William Shakespeare coined that, and I have seen it. Poverty can change a man’s eyes—all forms of poverty. And it can change all of creation.
A horse ministry to work with the poor is hard to start without a horse. So, that was my first step in my new world—finding a horse in a foreign land I didn’t know, in a language I barely understood. But I was persistent. I followed a great lead down in Cabo San Lucas, rallied both a trailer and my husband, and headed two hours south for my first horse. The owner had apparently had a car accident and was no longer able to drive—or ride. He was selling his “fabulous” horse at a steal—“dos mil quinientos dolares.” My new-to-Spanish brain calculated … dos mil is 2000 … quinientos is 500 … 2500 in pesos meant 250 in dollars. Perfect. I could scratch that together. The man repeated it several times over the phone to make sure I understood. “Yes,” I said. “I understand.”
The trailer we borrowed could barely fit a goat, let alone a horse. But, with the rusted-out bottom and the bald tires, we set out on our journey from La Paz to Cabo. Excited, I could barely contain myself. The doors were opening. Our dream was about to begin!
The horse was kept at a rodeo—a charro—and we drove up in the fading afternoon. A weathered man met us at the gate and brought us to the horse. I’ll never forget it. The bony dapple gray stood in a dusty corral alone. His neck hung low as though he was sleeping—or near death. It appeared as though nothing was left. I thought to myself the horse must be much older than the man had said, maybe close to the end of his life. But the cowboy reassured me he was only twelve.
As I walked up to the horse, his expression never changed. He never woke up. His dull eyes never flickered to acknowledge I was even there. The light never switched on. I brushed my hand down his neck and spoke to him in soft tones … but nothing. No spark. No response. I had never known such emptiness in the eyes as I had seen that day.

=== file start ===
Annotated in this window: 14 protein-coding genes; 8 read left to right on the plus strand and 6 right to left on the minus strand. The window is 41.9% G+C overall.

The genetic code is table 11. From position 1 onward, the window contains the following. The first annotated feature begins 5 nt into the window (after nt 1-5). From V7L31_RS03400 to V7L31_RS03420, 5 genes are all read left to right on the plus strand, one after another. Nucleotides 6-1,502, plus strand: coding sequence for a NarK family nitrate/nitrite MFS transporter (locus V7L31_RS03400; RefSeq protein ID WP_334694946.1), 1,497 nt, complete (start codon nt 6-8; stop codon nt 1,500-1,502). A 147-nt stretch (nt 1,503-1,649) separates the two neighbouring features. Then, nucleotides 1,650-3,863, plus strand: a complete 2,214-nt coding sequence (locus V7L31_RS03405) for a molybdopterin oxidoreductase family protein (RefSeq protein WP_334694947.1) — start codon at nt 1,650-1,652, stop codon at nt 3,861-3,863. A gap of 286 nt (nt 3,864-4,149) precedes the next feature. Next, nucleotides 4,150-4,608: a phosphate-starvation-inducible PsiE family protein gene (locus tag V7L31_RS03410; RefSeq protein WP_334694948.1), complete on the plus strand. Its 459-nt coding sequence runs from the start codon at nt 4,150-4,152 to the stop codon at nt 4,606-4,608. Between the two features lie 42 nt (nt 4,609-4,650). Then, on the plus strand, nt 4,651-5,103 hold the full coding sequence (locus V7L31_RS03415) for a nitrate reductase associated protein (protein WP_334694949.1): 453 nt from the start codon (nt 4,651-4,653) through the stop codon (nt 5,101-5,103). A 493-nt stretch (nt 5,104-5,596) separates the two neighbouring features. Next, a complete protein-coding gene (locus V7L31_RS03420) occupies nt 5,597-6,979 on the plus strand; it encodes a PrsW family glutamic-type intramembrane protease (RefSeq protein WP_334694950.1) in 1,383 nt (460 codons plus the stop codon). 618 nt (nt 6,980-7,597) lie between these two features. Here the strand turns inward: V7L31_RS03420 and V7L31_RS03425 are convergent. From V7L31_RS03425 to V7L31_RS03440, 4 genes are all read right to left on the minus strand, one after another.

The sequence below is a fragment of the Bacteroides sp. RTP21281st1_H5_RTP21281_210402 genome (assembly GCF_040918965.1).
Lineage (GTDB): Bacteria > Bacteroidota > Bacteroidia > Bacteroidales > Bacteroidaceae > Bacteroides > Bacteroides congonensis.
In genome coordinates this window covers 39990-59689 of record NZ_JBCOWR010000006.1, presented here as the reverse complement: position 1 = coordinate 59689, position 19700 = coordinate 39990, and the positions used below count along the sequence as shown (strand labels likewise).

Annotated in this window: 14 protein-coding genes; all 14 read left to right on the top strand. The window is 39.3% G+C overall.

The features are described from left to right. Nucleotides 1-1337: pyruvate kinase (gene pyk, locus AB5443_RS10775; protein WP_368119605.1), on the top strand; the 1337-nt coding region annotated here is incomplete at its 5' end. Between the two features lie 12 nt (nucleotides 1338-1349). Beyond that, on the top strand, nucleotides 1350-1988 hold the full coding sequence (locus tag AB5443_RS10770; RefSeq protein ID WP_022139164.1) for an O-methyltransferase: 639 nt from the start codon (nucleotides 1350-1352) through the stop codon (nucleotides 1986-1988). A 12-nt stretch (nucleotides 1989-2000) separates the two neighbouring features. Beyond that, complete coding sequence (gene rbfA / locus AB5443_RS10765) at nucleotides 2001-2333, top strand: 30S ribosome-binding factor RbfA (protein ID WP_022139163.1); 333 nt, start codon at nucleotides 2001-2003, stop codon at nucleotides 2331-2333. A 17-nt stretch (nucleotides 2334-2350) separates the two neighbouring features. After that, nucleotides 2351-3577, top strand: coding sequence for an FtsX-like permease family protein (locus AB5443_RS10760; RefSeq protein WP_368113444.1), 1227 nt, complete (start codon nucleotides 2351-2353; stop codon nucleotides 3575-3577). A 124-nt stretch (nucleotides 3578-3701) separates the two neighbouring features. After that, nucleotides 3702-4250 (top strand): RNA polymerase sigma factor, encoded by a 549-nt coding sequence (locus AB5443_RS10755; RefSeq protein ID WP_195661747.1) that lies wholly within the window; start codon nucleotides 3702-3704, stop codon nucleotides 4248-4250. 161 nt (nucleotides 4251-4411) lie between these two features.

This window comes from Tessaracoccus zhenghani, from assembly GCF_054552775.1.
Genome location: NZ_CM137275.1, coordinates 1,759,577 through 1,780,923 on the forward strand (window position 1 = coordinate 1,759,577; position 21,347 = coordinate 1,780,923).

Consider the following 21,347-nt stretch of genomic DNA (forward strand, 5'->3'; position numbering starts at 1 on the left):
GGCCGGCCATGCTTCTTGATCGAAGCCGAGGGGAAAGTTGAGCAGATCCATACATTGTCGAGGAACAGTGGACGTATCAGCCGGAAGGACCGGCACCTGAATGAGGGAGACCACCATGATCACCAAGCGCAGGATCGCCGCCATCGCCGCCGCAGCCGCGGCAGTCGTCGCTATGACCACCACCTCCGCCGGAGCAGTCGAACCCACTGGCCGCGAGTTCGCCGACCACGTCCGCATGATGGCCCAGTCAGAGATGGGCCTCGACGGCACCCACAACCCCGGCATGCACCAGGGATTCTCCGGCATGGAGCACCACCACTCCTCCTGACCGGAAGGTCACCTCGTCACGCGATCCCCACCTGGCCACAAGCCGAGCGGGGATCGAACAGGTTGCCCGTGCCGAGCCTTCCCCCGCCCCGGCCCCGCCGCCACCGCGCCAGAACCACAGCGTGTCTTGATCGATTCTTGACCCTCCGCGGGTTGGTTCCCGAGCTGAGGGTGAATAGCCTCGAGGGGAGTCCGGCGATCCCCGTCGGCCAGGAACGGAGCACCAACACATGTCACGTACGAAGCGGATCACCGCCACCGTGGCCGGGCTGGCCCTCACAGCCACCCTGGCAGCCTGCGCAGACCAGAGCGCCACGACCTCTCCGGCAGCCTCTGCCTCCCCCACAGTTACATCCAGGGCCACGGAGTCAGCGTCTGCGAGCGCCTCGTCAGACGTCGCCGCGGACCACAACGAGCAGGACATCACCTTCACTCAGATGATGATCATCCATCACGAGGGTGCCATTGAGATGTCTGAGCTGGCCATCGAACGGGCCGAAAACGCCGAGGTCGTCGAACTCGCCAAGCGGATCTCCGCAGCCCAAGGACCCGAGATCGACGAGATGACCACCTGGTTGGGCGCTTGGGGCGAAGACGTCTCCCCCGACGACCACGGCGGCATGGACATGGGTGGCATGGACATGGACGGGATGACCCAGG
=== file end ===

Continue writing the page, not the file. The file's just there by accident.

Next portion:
The man threw a saddle over the horse’s back. “Do you want to ride him?” he asked.
“No,” I said. “Let’s just load him up.” Let’s get him out of here. I need to save this horse. Something has gone very wrong in this animal’s life.
But the man was insistent. “Let me show you what he can do.” He wanted to seal the deal. He finished cinching up the girth, brought the horse into the arena ignoring my feeble protest, and climbed on himself. For the next ten minutes, my heart slammed into my chest as the man galloped that horse in circle after circle around me. Spinning. Twisting. Running at a full gallop and skidding to a dead stop. All to prove to me the horse’s obedience. Yes, he was obedient, and I wanted to drop to my knees and sob right there in the dirt. Finally, when I could not bear it one second longer, I yelled out, “Stop. Stop. I’ve seen enough.”
The man brought the horse to me and handed me the reins with a wink. Then he walked away to “do business” with my husband. I held the reins in shaky hands and touched the animal’s sweat-drenched flank. The gray’s legs trembled uncontrollably, barely able to hold himself up. Or take another step. I looked into his dead eyes, his broken soul, and whispered, “I’m so sorry. I’m so sorry.”
Jesus once said, “The eye is the lamp of the body. If your eyes are healthy, your whole body will be full of light. But if your eyes are unhealthy, your whole body will be full of darkness. If then the light within you is darkness, how great is that darkness!” (Matthew 6:22)
Slowly we walked back together toward the borrowed trailer and I loaded him up, ready to get that horse out of there and salvage whatever was left in this animal. Ready to erase all the pain and heartache and abuse he had experienced. My husband was at the back-end of the trailer arguing with the man in broken Spanish. He approached me and said, “We have a problem.” Dos mil quinientos dolares was NOT in pesos. It was in dollars. The man wanted $2500 for the horse. Expensive even from a U.S. standpoint. My heart sank. I didn’t have that, nor could I scrape it together with any amount of effort.
We bargained and negotiated to the point of pleading, but the man would not budge. I had to walk away. To unload the horse, put him back in the lonely corral and leave him behind. I was devastated ... and powerless to save him.
But I saw those eyes many, many times after that. Not just in the animals, but in the people around me. The deadness that comes from too many years of being beaten and broken. When all life is sucked out and nothing is left. If then, the light within you is darkness, how great is that darkness!
It’s all around us. Every day. Even when we don’t stop long enough to see it. In the man … in the teen … in the child. A world alone. Broken. Apart from the Light of the world. You may not see it in physical poverty where you live, but it wears many faces. And truly, it is not the poverty of the world, but the poverty of the soul, that truly blinds.
And sometimes it seems too costly to intervene. Too out of your control. Too messy. Maybe it’s just easier to walk away. And to forget the vacant eyes. But, if you are a child of God, you—my friend—carry the match.
And there is only one spark that conquers that kind of darkness.
Jesus said, “I am the light of the world. Whoever follows me will never walk in darkness, but will have the light of life.” (John 8:12)
We may not have the power to light someone's soul, but we can show them who can.